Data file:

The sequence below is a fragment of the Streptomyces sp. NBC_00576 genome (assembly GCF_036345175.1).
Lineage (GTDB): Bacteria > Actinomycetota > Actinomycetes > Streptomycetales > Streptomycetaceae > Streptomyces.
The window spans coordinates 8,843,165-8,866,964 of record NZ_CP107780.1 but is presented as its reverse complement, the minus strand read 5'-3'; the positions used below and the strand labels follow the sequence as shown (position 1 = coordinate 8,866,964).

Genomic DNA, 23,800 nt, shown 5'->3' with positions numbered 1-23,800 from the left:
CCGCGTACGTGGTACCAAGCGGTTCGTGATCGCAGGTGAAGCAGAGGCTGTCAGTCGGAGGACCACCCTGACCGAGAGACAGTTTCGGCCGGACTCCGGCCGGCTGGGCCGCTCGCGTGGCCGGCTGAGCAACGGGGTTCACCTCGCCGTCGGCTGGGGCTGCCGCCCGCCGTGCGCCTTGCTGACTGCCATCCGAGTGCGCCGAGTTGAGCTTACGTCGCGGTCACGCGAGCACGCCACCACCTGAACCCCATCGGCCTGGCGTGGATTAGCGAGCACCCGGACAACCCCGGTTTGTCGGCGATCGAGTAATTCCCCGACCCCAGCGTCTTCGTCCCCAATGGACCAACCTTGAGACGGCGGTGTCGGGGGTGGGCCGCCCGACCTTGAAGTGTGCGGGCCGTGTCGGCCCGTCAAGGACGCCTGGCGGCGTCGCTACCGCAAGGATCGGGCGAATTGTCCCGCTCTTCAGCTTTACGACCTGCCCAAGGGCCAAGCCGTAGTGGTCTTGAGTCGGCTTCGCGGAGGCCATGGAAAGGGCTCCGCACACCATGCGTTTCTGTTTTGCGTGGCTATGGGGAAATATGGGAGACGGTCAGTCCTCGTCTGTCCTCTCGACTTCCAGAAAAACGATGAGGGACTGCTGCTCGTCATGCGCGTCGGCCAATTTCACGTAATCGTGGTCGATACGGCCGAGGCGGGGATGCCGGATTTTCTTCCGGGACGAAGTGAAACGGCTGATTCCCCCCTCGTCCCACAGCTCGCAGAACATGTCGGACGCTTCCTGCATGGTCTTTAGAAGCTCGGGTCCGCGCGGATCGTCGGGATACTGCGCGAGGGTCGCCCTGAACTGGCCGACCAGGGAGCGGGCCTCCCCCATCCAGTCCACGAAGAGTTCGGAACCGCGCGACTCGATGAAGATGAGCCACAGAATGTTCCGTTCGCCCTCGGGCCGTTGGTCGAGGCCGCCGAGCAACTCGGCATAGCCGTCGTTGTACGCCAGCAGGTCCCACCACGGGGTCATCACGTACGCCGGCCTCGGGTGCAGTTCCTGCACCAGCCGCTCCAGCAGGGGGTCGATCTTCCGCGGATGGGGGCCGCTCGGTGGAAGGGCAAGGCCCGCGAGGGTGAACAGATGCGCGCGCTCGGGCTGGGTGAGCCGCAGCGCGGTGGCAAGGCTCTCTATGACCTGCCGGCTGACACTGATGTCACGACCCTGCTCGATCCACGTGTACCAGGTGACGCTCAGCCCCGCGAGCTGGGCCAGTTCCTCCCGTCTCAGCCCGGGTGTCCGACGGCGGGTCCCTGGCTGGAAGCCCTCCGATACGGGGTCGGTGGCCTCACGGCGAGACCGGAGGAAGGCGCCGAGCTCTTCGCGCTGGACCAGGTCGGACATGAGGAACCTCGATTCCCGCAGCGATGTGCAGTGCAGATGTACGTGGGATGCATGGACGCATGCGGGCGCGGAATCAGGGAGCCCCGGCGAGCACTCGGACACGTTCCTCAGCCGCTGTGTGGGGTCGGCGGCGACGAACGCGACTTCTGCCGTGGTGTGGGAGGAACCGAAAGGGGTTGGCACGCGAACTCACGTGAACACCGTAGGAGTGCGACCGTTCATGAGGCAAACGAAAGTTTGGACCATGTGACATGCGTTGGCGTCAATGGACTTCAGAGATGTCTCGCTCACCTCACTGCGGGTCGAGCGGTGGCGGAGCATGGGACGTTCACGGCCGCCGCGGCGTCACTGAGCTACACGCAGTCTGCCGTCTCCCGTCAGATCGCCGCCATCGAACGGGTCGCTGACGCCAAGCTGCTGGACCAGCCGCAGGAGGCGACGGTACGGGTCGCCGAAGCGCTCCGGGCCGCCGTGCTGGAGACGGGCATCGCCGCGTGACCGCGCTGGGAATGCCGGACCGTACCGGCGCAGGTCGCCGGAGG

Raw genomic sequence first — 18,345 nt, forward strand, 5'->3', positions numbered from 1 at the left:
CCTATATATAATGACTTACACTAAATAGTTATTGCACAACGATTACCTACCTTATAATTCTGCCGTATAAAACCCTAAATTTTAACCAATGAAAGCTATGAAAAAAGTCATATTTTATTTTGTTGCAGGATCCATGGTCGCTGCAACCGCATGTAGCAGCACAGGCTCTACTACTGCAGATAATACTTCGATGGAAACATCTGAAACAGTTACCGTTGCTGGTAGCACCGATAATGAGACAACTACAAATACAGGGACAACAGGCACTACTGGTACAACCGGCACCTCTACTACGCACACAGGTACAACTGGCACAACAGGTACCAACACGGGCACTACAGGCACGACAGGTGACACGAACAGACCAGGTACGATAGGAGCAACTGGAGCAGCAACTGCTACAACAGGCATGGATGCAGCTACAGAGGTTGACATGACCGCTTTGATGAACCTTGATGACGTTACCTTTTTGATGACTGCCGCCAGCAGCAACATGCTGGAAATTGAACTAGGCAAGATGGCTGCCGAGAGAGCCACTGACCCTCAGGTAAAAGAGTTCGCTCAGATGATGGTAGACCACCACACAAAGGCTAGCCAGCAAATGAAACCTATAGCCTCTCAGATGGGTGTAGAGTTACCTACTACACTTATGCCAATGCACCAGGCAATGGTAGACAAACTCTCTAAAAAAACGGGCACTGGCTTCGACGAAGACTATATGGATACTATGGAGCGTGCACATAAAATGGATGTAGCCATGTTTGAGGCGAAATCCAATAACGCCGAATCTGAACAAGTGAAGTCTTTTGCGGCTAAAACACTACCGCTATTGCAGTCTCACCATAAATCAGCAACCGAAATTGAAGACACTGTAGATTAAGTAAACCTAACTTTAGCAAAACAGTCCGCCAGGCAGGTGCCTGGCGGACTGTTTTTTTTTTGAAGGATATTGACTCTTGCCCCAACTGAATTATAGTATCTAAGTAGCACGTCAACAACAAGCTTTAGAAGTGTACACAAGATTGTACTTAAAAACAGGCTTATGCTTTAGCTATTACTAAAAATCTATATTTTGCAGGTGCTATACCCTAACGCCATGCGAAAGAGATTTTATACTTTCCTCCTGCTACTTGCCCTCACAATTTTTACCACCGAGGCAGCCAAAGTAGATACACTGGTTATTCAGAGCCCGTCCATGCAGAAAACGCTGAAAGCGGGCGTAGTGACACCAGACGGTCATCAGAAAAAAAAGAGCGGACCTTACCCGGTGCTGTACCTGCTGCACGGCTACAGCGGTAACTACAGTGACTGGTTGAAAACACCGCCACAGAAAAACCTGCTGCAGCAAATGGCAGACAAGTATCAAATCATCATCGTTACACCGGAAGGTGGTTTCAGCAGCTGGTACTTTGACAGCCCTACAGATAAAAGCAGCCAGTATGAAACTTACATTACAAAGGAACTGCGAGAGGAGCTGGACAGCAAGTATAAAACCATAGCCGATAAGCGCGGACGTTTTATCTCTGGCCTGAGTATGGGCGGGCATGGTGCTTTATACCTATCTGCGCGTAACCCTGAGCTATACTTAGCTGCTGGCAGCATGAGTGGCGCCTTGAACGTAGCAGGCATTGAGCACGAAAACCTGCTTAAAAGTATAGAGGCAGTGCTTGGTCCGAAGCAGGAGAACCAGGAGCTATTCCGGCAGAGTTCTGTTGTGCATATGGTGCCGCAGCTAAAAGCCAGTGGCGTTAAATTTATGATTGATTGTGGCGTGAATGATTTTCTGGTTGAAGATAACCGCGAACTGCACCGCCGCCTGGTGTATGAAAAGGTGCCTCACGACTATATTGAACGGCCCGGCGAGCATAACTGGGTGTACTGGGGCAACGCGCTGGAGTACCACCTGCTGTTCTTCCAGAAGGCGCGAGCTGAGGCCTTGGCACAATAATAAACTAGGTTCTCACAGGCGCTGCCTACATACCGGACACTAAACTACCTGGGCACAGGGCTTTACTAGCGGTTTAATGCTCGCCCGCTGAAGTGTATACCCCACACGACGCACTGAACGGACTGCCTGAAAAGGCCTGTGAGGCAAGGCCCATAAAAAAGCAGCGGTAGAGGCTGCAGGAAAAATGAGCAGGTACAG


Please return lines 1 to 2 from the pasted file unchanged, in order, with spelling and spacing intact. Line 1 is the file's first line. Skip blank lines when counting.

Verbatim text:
The sequence below is a fragment of the Streptomyces sp. NBC_00576 genome (assembly GCF_036345175.1).
Lineage (GTDB): Bacteria > Actinomycetota > Actinomycetes > Streptomycetales > Streptomycetaceae > Streptomyces.